I've only been in Ukraine for about 24 hours, but I've already had an adventure involving not one, but two different government agencies. All this because passport control failed to put an entry stamp in my passport when I arrived yesterday.
This was a problem because without the stamp, it is not possible to register for a tax identification number. Don't get me wrong: I am not anxious for the tax police to know I am here and where I live. But I need the tax number toregister to live here. We were dismayed to learn, after waiting in line for a long time, that they couldn't accept our application without the stamp. For all they knew, I could have snuck across the border through the forest.
So we went back to the airport to resolve the problem. For a long time, we couldn't even find a person to even listen to our story. We asked airport information, who gave us a phone number to call. We did, but there was never an answer. I tried to sneak back through the exit, but I was stopped by customs guards. Nobody would tell us where to go or who we could speak with. At best, we were referred to the phone number that nobody answered or to an office that was closed. But then one official told us that all administrative offices were located on the second floor of the airport, adding that they'd never let us in.
We went up and found an office. The boss wasn't in, but his receptionist turned out to be helpful and kind. She called around, asking who we could talk to. We found out that the office we needed was in another building, in a compound about 10 minutes by car from the main terminal.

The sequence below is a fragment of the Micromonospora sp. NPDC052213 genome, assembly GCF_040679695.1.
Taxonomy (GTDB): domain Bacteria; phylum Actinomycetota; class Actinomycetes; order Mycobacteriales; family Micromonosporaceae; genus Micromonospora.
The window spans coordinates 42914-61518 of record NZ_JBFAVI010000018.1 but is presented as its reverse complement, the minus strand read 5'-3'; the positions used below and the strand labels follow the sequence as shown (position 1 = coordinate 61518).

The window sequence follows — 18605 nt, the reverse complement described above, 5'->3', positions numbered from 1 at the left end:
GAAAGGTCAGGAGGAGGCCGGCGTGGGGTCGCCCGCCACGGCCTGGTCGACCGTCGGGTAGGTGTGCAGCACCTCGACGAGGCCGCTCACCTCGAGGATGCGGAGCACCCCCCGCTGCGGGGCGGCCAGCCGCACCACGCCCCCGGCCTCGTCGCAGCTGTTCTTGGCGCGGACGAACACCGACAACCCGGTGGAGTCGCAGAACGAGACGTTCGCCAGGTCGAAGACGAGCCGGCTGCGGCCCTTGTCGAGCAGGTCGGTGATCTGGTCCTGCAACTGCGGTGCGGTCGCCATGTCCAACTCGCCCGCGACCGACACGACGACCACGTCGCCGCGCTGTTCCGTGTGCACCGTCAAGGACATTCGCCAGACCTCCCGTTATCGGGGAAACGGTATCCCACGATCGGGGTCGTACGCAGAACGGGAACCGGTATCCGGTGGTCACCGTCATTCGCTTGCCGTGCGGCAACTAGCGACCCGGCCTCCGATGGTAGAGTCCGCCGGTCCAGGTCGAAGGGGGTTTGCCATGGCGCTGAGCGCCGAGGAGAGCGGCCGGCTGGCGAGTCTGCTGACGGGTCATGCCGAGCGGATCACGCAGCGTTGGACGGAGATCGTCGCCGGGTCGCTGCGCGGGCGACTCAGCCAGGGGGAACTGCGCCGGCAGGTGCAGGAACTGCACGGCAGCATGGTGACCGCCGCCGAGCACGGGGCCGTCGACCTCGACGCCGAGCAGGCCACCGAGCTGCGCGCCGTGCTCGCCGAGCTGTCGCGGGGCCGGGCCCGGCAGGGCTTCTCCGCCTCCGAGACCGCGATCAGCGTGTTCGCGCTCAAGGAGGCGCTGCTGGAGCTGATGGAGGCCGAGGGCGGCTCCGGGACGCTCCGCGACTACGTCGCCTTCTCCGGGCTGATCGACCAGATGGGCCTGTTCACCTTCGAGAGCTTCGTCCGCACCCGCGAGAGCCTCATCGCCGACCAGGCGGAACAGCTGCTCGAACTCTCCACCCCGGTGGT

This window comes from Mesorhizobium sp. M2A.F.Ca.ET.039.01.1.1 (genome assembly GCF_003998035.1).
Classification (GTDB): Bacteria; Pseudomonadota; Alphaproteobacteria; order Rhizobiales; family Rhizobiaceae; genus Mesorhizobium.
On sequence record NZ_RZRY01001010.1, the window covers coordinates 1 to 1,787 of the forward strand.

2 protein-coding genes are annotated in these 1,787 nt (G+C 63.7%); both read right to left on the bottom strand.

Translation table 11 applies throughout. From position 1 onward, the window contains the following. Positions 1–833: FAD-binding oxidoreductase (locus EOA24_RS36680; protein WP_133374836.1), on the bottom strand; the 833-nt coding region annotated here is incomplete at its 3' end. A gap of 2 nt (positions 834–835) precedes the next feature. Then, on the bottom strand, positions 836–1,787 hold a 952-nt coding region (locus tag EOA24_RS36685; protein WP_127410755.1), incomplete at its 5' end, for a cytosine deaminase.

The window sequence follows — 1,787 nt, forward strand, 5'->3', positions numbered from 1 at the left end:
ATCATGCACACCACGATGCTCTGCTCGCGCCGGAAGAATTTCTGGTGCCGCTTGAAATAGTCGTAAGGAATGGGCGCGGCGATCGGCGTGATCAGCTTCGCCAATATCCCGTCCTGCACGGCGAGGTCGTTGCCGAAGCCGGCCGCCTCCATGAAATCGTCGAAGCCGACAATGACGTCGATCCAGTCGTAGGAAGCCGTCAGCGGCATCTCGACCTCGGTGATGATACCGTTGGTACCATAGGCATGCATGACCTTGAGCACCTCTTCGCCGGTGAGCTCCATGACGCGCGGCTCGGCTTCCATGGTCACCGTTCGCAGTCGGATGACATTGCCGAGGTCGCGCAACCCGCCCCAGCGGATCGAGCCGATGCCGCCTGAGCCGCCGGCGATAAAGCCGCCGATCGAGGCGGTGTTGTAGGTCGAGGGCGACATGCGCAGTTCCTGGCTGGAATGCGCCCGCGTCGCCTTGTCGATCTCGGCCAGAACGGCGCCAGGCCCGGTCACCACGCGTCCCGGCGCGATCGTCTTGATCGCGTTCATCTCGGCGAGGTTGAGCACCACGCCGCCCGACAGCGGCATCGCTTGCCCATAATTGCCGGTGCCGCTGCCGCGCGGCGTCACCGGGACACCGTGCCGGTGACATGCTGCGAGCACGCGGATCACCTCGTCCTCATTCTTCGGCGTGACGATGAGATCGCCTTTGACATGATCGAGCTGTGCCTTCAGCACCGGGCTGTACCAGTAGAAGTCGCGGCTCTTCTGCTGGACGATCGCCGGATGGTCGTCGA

There, we were able to meet the Boss. We weren't allowed inside, but he came out of the gate and spoke with us. I was suprised he bothered, but he did, maybe because our appearance was so unusual. He listened, looked at my documents, and then went back inside. After a while he returned to tell us what to do.
We went back to the airport and called the same mystery phone number we had tried before. This time, someone answered, and he said he had been expecting our call. Shortly afterwards, a man appeared. He took my passport and disappeared. When he came back, my passport had the magic stamp. And I didn't even have to pay a bribe.
I immediately bought chocolate and went back to the girl who had helped us. She beamed when I told her the story had a happy ending. She also liked the chocolate, insisting that it wasn't necessary.
Maybe not, but I had to show my appreciation. Ukraine needs more people like her.